The benefit of the doubt

So some university students formed a Towson chapter of the Y0uth for Western C1vilization.  They most recently made the news after chalking slogans like “Wh1te Pride” and “Anti-Racist is Code for Ant1-Wh1te” around campus.

[Chapter president Matthew] He1mbach, a 20-year-old junior, said the group is only promoting traditional conservative values and is not racist. He said he’s advocating pride in his culture, not “wh1te power.”

“Wh1te pride is no different than gay pride or black pride,” he said. “I’m not trying to put anyone down. We want to celebrate our unique culture, and we encourage every other group to do the same.”

From another article, also He1mbach:

“What we want to do is be able to promote on campus for students who want to be proud of their heritage and the foundations of this country.  They have a place to do that and be able to stand up for themselves.”


Yeah, I might just buy the idea that He1mbach is just regular garden-variety stupid like so many other folks in the majority.   Even though I think that regular stupids should be able recognize that no, wh1te pride is not the same.  No, the term  “traditional conservative values” is often code for institutionalized racism.

Regular stupids would quickly see that the phrases “Wh1te Pride” and “Anti-Racist is Code for Ant1-Wh1te” are regularly used by wh1te national1st hate groups.

But given that He1mbach is wearing a shirt with a confederate flag on it and is additionally a member of the League of the S0uth, I’m pretty sure he knows all of that.  And given that Y0uth for Western C1vilization associates with the likes of Jared Tay1or and Tom Tancredo, I’m pretty sure his pants are on fire when he says he doesn’t have a racist agenda.

But we’re seeing the mainstreaming of these groups at an alarming rate.  And it was because we so often just had to give them the benefit of the doubt.

6 thoughts on “The benefit of the doubt

  1. And because the silent majority who consider themselves “not racist” have very little understanding of or commitment to anti-racism and just float along on the current of society’s prevailing mores, they are easy prey for bigots like this. I think that if racist views became acceptable and mainstream once again, most of the silent majority will just adopt racist views. Most people seem to believe whatever’s in fashion without seeking a strong foundation for their beliefs.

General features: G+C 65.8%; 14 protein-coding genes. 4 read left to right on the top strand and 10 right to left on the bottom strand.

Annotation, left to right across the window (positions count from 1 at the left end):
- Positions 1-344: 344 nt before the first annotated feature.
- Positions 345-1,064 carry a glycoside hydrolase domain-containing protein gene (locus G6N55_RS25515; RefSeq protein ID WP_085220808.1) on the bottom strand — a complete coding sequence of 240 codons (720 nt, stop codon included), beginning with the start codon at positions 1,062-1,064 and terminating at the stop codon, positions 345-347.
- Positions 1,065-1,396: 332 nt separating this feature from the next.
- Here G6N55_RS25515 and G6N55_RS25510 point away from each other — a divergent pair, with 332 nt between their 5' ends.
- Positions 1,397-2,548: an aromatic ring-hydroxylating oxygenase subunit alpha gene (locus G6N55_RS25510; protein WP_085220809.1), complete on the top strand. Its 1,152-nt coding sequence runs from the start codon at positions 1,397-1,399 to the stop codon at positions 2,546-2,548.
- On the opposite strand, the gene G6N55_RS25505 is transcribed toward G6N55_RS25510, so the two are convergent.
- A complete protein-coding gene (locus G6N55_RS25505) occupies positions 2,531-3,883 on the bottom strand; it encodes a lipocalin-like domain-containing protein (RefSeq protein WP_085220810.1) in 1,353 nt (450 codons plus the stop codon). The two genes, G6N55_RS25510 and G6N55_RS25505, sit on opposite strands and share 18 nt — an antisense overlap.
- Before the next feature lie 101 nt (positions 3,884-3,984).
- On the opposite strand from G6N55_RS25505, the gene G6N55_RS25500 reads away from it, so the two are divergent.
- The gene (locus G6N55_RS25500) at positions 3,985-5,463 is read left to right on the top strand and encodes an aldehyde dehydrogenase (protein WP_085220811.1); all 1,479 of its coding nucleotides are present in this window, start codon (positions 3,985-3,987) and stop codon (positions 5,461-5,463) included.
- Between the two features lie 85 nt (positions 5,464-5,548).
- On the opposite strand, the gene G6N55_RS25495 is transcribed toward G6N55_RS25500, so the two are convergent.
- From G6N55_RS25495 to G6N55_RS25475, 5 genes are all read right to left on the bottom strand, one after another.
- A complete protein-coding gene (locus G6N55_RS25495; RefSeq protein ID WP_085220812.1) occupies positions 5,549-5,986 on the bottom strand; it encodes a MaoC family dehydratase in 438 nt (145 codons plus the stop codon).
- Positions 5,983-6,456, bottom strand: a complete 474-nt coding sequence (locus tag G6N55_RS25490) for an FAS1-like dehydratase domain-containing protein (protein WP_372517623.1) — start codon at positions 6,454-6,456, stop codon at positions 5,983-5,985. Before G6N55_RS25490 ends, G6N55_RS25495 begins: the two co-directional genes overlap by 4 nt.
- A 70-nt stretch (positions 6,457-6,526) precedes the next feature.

2. I think that, among the many, many concerns this gives me, one of the foremost is that I have heard white liberals/progressives say that they more or less hear “anti-white” when someone says “anti-racist.” To learn that this understanding is propagated by hate groups and shared by people I consider friends is … distressing.

  3. I think that if racist views became acceptable and mainstream once again, most of the silent majority will just adopt racist views.

    Winterwind – That is scary, but I totally agree. I think the majority of people just don’t want to get involved, don’t want any trouble, and as long as no one is bothering them, they’re fine with whatever.

  4. I want to add something else. It is completely acceptable for people considered “white” in the US to celebrate their ancestry with cultural events and organisations promoting, say, traditional Swedish cuisine, German fashion, Scottish music, Russian art or English literature. That happens all the time.

    The term “white pride”, however, has a completely different connotation. That term has historically been used by racists and white supremacists. It is impossible to rehabilitate that term (not that Heimbach and his racists friends actually want to – they know it’s a white supremacist term and that’s exactly the brand of despicable hate they’re interested in promoting). It’s completely disingenuous to claim that using white pride slogans is equivalent to simply promoting a culture. Rather, it is a form of hate speech designed to make people of minority backgrounds feel unwelcome and unsafe in society.

    To use an analogy, the name “al-Qaeda” is firmly associated in most Americans’ minds with the terrorist organisation founded by Osama Bin Laden. However, in Arabic, the phrase al-Qaeda simply means “the foundation.” So, if I were a dishonest shit like Heimlich, I could start a student organisation in my uni called “al-Qaeda” and claim that it was an innocent drama club named for a strong foundation in Shakespearean acting.

    If my group then started chalking “Al-Qaeda Forever” or “Come and join Al-Qaeda” all over campus, I’m pretty sure a large number of students would feel angry, threatened and unsafe, which would cause a serious disruption to the learning environment. I wonder if in that case if my university would defend my right to freedom of speech? Who am I kidding? I would be arrested and shipped off to Guantanamo Bay to be tortured and held without a trial in the blink of an eye.

    These cowards don’t even have the guts to be up front about what they’re promoting, which is racial hatred, plain and simple. They prefer to spread slowly and sneakily like a malignant tumour hiding in the rotting underbelly of our society’s ignorance. Racism, like fungus, grows best in the darkness of the human soul, fertilised with plenty of bullshit.

  5. “He1mbach is wearing a shirt with a confederate flag on it” I mean i understand the guy is only 20 years old so i when i read his interviews i try taking this into consideration however there is no excuse for this. He just makes it hard to take what he’s saying seriously!

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